Effects of Electric Current
in the
Human Body

The following information is from the U.S. Occupational Safety and Health Administration's (OSHA) publication 3075, Controlling Electrical Hazards, available at https://www.osha.gov/Publications/3075.html or https://www.osha.gov/Publications/osha3075.pdf.

What effect do shocks have on the body?

An electric shock can result in anything from a slight tingling sensation to immediate cardiac arrest. The severity depends on the following:
  • the amount of current flowing through the body,
  • the current's path through the body,
  • the length of time the body remains in the circuit, and
  • the current's frequency.
This table shows the general relationship between the amount of current received and the reaction when current flows from the hand to the foot for just 1 second.

Effects of Electric Current in the Human Body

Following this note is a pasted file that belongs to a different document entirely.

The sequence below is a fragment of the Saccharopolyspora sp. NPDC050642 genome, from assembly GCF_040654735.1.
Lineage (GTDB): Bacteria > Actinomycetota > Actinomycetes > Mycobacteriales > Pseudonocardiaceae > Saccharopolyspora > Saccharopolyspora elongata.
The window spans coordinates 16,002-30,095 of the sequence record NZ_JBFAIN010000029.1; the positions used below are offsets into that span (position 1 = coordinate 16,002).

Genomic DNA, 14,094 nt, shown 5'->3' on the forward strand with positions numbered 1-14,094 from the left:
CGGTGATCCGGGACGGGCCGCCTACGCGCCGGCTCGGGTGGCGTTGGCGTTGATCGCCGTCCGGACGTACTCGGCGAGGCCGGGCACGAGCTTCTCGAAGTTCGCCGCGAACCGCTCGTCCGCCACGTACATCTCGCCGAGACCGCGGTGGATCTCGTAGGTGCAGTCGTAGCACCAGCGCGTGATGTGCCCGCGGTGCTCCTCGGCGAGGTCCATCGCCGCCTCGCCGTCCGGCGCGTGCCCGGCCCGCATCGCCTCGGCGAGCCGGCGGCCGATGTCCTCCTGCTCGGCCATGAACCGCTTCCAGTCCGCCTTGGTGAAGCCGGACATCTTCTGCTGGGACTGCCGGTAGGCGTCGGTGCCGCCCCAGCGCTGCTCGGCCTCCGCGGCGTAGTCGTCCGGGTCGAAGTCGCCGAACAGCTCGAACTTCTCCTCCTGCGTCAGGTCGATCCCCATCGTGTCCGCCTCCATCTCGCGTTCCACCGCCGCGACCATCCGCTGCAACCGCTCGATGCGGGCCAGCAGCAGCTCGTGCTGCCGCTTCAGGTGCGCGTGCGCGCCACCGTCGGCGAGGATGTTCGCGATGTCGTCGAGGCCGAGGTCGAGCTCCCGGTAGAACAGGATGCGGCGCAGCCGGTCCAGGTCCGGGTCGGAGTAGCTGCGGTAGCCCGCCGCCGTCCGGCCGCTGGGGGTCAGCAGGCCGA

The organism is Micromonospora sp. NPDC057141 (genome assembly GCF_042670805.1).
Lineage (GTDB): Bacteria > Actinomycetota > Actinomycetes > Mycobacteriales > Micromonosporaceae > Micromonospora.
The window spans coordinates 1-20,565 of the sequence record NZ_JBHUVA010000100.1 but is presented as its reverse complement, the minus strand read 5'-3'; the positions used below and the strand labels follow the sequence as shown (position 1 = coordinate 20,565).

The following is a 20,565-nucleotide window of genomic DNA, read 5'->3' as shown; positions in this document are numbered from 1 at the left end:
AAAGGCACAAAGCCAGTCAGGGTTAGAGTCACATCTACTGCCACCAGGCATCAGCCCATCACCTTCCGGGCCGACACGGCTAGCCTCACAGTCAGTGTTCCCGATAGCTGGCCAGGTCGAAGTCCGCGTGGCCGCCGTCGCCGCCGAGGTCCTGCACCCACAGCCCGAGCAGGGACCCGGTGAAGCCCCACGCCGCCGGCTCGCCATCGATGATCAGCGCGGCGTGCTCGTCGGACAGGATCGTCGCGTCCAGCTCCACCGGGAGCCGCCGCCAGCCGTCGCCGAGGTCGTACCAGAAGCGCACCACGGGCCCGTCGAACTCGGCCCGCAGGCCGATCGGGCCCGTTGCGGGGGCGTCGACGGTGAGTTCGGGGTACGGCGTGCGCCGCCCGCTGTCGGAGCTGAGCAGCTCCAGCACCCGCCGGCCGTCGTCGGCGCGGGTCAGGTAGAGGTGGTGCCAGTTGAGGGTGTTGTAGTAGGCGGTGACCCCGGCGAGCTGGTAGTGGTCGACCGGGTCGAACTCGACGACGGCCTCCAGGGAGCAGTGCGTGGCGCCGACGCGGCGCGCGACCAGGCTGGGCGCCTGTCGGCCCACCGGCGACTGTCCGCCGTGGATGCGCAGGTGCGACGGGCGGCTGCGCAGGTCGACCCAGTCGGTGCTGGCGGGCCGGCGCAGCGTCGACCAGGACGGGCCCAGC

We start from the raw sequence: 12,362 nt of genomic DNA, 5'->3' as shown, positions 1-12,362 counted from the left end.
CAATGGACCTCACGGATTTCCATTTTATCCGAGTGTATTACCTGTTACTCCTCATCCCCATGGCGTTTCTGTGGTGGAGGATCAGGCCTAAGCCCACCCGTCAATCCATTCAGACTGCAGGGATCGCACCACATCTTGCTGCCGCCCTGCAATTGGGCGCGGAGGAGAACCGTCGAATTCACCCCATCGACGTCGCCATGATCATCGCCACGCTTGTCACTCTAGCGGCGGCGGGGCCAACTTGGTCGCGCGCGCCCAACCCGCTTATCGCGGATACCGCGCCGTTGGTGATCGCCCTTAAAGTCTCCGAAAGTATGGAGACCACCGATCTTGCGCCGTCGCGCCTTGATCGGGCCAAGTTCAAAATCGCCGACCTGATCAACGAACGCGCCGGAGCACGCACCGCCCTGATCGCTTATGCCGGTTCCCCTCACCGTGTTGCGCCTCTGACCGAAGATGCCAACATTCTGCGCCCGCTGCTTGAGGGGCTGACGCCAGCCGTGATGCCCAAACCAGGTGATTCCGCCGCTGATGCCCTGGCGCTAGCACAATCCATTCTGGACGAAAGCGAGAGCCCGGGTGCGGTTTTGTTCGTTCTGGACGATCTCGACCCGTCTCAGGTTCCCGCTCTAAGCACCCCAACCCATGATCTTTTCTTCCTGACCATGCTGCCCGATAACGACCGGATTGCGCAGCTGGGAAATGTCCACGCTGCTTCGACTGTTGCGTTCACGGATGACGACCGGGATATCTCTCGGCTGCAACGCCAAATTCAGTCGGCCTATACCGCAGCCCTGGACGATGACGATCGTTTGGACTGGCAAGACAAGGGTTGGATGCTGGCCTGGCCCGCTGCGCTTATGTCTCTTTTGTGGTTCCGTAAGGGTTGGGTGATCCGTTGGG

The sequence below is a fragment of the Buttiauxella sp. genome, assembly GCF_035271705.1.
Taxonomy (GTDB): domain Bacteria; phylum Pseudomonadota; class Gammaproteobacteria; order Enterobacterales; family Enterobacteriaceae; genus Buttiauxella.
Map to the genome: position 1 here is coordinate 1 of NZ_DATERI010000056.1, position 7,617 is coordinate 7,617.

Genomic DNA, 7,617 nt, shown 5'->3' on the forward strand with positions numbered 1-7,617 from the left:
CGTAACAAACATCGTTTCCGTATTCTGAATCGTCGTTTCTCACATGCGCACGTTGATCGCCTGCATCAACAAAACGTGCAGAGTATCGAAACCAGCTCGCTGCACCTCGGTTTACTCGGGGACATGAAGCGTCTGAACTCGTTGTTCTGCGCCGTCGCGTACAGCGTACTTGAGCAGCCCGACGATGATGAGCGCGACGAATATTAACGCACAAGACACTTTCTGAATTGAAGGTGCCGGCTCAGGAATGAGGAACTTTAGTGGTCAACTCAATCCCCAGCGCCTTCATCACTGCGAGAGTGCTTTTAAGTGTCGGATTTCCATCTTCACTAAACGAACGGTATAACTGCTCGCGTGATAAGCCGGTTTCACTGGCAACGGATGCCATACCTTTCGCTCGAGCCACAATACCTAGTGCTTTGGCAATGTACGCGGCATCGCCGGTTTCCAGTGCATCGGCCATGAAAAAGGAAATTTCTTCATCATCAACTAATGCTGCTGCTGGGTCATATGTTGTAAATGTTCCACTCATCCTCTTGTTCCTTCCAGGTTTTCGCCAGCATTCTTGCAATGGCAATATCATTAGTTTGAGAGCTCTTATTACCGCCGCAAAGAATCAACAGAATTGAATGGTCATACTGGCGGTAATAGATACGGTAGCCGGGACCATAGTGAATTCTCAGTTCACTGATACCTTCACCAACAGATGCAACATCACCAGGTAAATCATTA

Current Reaction

Below 1 milliampere Generally not perceptible
1 milliampere
Faint tingle
5 milliamperes Slight shock felt; not painful but disturbing. Average individual can let go. Strong involuntary reactions can lead to other injuries.
6–25 milliamperes (women) Painful shock, loss of muscular control*
9–30 milliamperes (men) The freezing current or " let-go" range.* Individual cannot let go, but can be thrown away from the circuit if extensor muscles are stimulated.
50–150 milliamperes Extreme pain, respiratory arrest, severe muscular contractions. Death is possible.
1,000–4,300 milliamperes Rhythmic pumping action of the heart ceases. Muscular contraction and nerve damage occur; death likely.
10,000 milliamperes Cardiac arrest, severe burns; death probable

* If the extensor muscles are excited by the shock, the person may be thrown away from the power source.

Source: W.B. Kouwenhoven, " Human Safety and Electric Shock," Electrical Safety Practices, Monograph, 112, Instrument Society of America, p. 93. November 1968.